The term "fly on the wall" refers to an unseen observer of events. Today we'll invert that definition and observe a fly on the wall very closely. This common housefly remained calmly at eye level on my office wall for the duration of my photo shoot (and several hours afterwards), even as my camera lens got to within a few centimeters of him. Because of the extreme magnification, the depth of field in macro photography is minuscule. As you can see, when his body is in focus, his legs are not, and when his front legs are in focus, his hind legs are not. None of these photos are taken with a flash, because I thought a flash my frighten him away. These were taken with two 10x close-up lenses on a 50mm lens.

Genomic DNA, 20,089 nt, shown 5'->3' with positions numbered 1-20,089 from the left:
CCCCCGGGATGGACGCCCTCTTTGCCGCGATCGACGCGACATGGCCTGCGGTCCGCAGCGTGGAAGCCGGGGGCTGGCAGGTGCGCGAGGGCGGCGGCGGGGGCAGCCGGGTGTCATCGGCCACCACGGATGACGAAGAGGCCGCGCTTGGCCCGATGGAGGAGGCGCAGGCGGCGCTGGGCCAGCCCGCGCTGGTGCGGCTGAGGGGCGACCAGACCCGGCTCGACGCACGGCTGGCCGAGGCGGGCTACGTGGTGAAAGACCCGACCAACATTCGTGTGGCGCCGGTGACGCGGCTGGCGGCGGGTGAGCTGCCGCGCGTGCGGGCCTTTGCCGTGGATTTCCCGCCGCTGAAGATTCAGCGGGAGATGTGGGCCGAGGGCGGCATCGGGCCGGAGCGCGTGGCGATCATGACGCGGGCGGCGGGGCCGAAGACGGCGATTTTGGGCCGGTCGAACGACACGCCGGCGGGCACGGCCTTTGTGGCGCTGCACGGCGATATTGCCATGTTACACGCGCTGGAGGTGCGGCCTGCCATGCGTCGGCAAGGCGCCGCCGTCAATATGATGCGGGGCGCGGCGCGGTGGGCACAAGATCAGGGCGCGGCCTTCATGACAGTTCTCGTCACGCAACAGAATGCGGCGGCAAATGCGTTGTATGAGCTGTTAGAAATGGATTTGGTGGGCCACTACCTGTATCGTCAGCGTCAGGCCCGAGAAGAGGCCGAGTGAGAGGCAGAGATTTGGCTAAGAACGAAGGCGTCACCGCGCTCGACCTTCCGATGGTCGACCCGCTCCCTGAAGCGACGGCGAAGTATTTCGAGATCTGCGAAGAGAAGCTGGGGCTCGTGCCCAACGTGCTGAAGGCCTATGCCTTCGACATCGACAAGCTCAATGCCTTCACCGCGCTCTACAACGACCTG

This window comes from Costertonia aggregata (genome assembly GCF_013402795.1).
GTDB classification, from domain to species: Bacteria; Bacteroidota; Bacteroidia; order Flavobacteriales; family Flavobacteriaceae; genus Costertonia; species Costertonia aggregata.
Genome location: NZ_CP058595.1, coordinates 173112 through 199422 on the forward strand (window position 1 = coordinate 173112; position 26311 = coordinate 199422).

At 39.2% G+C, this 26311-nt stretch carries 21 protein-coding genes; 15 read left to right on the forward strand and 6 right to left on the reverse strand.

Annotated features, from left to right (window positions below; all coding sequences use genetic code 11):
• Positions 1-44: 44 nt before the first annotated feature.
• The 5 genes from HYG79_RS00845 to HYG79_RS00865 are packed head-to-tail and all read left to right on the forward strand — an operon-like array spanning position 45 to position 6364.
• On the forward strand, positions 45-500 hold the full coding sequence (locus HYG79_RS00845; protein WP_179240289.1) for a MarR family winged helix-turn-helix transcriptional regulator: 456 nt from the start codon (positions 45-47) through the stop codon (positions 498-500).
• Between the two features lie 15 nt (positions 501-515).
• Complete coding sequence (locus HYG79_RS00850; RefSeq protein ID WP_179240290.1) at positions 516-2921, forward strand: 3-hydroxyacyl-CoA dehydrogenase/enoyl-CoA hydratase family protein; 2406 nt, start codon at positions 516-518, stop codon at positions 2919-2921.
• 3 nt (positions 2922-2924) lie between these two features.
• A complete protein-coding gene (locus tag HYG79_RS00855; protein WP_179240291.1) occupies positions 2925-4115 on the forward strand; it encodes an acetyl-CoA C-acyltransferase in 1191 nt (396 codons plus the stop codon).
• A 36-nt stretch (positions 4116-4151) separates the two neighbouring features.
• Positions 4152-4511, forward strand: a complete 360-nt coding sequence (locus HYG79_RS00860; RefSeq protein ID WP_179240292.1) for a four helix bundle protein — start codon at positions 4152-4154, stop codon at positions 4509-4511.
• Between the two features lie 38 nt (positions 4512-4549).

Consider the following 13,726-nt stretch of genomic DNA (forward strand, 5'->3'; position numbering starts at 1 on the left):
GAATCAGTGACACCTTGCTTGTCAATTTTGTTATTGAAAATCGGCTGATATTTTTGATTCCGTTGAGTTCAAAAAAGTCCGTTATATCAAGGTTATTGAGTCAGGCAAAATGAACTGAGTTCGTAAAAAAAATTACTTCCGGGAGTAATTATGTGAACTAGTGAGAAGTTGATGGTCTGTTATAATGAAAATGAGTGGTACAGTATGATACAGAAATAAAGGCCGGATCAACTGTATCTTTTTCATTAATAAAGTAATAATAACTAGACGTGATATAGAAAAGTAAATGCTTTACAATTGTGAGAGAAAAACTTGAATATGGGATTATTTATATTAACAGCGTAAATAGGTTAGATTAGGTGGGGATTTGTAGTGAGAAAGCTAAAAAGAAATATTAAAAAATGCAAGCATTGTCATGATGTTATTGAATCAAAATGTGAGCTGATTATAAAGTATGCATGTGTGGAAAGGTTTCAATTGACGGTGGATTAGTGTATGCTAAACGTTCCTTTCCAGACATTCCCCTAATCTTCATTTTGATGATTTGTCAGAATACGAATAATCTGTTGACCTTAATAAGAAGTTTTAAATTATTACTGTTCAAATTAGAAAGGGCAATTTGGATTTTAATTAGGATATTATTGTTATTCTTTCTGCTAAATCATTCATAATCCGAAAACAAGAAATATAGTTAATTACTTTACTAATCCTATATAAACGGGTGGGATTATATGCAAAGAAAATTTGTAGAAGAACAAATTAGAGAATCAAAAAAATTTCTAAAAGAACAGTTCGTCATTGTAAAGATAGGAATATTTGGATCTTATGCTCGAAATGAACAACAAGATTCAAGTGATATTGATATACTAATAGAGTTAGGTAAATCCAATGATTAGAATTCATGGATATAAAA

Dramatic shadow casting.
The way flies rub their front legs together always makes it look like they are plotting an evil scheme.
In reality they are cleaning their taste and smell receptors on their legs. At least I didn't catch him eating his own vomit.
Hairy little buggers, aren't they?
I was always sort of under the impression that, for the macro photography of insects, the insects were usually dead, and could thus be approached so closely. After this experience, I think that perhaps this is not the case.